Inside the front cover of Edmund de Waal’s new book is the customary list of books ‘by the same author’. One is The Hare with Amber Eyes, the book that propelled de Waal to international fame as a writer. Not mentioned, however, is his brilliant monograph Bernard Leach for Tate Gallery Publishing, although this was also a transformative account of ceramic history, personality and mythologies. The two earlier works are related, though very different in tone and approach. One is the scholar’s book; the other is the poet’s.

These two books and The White Road are all in their own ways concerned with the haptic. They are all driven by de Waal’s enquiry into how making is a legitimate avenue for research; how feeling clay, and a feeling for clay, can intrinsically shape creative work. The White Road is not an instructional manual, although it does make an account of the science, the labour, the trade, the geology and the geography of porcelain “made for 1,000 years”. De Waal is everywhere in the book, reflecting on his own practice as an internationally acclaimed ceramicist, turning to history and travel, experiencing this history as he writes it. It is a book written in the present tense that is urgent about the past.

Because of this, de Waal’s book sits in a rather crowded and sometimes aggressively contested space. Will Self has demolished some of the pretensions of the plethora of books that sit somewhere between psychogeography and single-subject history. Many writers have taken this kind of approach, describing the felt history in subjects that range from cod to coffee. Some of the ground in The White Road has recently been covered in Philip Marsden’s Rising Ground.

De Waal is beguilingly passionate about his subject, though it may be the cold, hard gloss of porcelain. He is religious about this ceramic body, even though he is clear that many pots made in porcelain, highly fashionable in their day, look fanciful and profoundly over-embellished to our eyes. De Waal is happiest with monochrome.

His book is a primer for porcelain, intended for a public audience rather than the higher education class. But it is a careful reflection on the history of the materials and its signature moments, places and personalities. It is place-specific and personality-rich. He takes us to the porcelain city of Jingdezhen, to the wilder outcrops of Cornwall and to Plymouth, where the search for porcelain became obsessive and sometimes despairing. He follows in the dogged and determined footsteps of Josiah Wedgwood and William Cookworthy, the pioneers of porcelain in England. It is a book with a big footprint.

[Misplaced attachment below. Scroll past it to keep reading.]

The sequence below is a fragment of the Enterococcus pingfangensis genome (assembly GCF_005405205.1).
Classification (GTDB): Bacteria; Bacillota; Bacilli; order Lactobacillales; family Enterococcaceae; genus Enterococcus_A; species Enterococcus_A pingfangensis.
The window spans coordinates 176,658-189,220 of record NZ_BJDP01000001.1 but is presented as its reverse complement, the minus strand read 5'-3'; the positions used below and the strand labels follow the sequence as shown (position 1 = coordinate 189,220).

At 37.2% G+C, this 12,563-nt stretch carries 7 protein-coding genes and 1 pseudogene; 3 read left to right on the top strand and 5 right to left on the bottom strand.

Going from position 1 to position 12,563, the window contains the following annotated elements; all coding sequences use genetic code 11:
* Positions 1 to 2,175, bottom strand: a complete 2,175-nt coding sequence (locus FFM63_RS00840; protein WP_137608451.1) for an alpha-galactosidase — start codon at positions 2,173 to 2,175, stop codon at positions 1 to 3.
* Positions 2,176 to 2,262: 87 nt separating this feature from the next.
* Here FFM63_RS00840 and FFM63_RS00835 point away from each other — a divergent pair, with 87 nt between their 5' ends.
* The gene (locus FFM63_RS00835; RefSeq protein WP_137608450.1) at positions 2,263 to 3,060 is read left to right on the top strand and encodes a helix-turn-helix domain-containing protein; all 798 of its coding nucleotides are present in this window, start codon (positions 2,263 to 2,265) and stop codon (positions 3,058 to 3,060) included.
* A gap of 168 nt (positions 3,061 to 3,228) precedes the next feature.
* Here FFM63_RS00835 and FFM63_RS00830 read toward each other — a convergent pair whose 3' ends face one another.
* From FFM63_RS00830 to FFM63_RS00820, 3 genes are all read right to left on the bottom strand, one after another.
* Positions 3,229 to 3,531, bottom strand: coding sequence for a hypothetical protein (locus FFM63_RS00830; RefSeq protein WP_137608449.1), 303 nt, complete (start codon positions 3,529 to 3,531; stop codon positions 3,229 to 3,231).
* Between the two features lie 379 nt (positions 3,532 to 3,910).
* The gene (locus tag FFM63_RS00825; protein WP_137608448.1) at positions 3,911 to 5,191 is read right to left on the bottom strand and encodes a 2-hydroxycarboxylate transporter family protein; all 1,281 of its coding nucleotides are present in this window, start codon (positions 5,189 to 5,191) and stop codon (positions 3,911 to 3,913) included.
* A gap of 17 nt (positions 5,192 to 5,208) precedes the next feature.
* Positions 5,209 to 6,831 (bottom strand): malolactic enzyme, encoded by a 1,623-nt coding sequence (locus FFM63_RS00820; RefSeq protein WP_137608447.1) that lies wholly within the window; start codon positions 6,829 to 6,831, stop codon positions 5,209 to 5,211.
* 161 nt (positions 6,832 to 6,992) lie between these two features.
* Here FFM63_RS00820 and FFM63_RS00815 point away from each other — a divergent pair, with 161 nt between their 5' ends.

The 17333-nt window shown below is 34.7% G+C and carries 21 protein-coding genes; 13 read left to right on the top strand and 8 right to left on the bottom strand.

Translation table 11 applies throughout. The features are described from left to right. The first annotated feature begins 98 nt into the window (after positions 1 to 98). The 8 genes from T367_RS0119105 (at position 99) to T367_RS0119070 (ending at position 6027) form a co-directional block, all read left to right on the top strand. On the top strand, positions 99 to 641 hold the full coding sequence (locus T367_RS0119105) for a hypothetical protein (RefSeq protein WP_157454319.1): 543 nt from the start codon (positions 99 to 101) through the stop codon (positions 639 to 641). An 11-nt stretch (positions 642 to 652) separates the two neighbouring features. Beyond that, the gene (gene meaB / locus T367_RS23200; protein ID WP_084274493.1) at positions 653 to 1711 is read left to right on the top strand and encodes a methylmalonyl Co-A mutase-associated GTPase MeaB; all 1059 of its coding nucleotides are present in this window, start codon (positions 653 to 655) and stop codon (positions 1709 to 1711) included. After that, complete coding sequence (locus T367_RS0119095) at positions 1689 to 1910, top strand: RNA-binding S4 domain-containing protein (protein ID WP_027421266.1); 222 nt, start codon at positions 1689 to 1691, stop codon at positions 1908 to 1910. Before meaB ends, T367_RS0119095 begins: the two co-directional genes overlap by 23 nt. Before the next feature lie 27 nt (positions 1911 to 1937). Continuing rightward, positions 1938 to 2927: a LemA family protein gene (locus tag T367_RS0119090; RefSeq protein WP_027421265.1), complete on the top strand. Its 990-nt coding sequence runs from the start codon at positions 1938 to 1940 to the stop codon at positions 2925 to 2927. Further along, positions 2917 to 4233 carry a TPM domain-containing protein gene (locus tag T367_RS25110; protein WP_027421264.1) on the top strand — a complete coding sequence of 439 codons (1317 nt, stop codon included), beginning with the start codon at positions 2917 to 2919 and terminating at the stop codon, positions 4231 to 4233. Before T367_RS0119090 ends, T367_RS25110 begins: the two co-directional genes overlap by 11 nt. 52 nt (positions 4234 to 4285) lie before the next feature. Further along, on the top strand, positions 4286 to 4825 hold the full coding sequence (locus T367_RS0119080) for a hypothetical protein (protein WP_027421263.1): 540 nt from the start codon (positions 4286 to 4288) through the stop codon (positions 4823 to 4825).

De Waal’s tone of voice and his being in the book are deeply important elements. It can’t be written (or read) neutrally. The book asks us to care about porcelain, and in fact it asks us to care about de Waal, his anxieties, his headaches and his epiphanies. And he is an engaging and compassionate host to his own work. Like many books in this genre, it cannot be effective if we don’t get on with the writer. The objective is contingent on the subjective. The White Road is an engaged history of material and objects.

It ends, however, with an awful history: the account of the Porzellan Manufaktur Allach, which made porcelain under the direction of Himmler’s SS, eventually in the Dachau concentration camp. Here, in this searing account, at the moral crescendo to his narrative, de Waal’s prose is as cold as ice. Here, “White searches out degeneracy.”

The White Road won me over. I wonder if it is over-long (although each of the 66 chapters is short). The choppy paragraphs look like shards of porcelain, and that sometimes seems precious. De Waal is a fine and sometimes urgent stylist with a talent for the short sentence and the lyrical metaphor. He is appropriately worried about and careful for his subject. He knows that making pots is both profoundly important and unnecessary. The world both needs great porcelain and has enough of it already. Here is the crux of the book, too. Do we need it, or not?

I would say that there is no doubt that we do.

Simon Olding is Director of the Crafts Study Centre, University for the Creative Arts.